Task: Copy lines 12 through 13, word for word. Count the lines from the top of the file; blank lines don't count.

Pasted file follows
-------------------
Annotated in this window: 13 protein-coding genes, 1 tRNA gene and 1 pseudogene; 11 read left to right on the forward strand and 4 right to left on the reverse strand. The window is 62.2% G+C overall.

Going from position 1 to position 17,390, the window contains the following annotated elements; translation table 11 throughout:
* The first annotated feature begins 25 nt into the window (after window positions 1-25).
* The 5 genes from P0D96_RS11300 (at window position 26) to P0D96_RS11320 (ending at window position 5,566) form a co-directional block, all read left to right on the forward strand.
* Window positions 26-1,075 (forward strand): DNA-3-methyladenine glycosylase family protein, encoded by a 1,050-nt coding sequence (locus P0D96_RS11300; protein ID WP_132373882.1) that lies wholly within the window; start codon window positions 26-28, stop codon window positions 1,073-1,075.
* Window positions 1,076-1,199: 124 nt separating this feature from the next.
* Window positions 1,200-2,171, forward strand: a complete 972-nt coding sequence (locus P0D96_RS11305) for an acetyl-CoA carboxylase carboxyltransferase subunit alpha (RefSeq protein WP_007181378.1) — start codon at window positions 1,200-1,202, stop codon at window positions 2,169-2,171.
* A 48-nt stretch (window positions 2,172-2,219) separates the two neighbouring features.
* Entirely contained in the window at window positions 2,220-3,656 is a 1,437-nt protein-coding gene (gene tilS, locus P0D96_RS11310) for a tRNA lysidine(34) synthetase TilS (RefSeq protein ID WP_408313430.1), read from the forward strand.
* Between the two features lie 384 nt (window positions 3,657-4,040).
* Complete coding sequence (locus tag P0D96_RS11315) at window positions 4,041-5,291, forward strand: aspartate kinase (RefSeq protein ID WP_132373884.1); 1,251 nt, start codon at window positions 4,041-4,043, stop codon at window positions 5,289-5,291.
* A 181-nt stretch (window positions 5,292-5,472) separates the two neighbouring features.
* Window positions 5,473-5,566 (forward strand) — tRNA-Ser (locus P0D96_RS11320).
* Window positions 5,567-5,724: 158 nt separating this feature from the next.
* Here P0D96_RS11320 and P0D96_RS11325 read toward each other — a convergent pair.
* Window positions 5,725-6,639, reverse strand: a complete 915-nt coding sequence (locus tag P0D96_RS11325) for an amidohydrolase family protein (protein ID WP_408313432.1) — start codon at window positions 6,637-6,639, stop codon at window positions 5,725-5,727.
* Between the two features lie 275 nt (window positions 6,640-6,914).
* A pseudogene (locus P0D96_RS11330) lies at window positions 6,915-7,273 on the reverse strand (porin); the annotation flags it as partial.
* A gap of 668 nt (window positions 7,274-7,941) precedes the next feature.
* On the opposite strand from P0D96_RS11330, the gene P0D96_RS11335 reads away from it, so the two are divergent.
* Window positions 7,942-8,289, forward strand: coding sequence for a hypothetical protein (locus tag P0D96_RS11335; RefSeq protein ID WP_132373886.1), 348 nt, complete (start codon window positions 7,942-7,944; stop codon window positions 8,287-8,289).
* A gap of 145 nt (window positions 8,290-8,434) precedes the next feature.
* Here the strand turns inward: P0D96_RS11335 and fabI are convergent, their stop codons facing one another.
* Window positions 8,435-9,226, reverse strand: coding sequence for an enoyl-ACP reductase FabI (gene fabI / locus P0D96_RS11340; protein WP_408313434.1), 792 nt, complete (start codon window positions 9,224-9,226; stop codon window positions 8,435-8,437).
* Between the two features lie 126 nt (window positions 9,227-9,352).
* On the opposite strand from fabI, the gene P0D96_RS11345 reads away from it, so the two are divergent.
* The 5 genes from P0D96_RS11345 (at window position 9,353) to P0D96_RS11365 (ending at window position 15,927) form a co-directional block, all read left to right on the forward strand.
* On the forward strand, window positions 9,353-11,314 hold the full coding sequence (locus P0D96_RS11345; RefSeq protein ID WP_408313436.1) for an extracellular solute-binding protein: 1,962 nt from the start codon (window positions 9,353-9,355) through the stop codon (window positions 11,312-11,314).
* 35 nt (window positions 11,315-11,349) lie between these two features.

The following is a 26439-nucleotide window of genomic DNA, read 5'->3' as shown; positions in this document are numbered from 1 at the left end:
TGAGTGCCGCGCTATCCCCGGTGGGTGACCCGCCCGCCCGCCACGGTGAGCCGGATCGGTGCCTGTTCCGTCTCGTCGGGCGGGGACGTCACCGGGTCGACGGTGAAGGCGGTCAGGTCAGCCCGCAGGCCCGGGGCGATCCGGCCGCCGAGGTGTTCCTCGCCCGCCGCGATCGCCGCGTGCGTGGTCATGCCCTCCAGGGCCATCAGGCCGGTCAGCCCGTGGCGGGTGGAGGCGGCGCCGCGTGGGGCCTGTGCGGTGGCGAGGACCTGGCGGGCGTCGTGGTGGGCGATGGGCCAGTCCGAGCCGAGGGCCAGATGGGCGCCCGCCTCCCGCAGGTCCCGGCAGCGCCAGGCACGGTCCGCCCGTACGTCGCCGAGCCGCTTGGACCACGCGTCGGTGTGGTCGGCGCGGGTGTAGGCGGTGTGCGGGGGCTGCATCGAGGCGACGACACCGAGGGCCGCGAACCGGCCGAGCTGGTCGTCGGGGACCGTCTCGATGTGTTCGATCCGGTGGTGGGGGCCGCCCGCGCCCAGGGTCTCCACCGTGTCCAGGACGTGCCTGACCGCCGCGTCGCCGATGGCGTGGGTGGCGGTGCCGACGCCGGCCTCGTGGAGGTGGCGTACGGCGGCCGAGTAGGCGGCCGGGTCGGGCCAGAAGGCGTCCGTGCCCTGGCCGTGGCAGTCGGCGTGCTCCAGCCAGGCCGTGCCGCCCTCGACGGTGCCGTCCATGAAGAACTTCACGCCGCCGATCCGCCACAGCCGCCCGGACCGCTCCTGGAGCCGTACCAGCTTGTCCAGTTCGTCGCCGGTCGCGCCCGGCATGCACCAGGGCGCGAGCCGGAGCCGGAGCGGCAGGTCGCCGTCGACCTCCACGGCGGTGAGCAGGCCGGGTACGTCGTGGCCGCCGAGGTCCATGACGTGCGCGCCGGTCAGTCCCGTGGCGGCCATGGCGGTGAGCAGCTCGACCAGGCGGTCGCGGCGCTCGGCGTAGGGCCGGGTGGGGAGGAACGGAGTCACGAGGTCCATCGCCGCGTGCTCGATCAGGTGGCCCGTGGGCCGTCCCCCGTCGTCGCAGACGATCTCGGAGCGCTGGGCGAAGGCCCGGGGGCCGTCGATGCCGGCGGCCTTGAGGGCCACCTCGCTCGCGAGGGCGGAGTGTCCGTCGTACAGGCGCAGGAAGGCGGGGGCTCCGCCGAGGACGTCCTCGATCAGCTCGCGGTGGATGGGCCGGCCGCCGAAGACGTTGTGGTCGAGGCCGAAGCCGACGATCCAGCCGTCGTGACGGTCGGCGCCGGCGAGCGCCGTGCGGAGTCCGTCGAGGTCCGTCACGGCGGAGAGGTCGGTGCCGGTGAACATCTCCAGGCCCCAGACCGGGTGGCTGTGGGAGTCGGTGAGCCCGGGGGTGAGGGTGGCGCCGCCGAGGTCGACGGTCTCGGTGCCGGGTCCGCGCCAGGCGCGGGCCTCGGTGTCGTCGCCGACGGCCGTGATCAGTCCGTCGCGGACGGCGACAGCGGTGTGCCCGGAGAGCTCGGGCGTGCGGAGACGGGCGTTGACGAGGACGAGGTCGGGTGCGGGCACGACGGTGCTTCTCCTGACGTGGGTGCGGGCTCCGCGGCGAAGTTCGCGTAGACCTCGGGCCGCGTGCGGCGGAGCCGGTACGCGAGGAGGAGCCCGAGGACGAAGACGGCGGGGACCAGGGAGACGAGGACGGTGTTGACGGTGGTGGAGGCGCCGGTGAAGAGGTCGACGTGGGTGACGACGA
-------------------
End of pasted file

* A 181-nt stretch (window positions 5,292-5,472) separates the two neighbouring features.
* Window positions 5,473-5,566 (forward strand) — tRNA-Ser (locus P0D96_RS11320).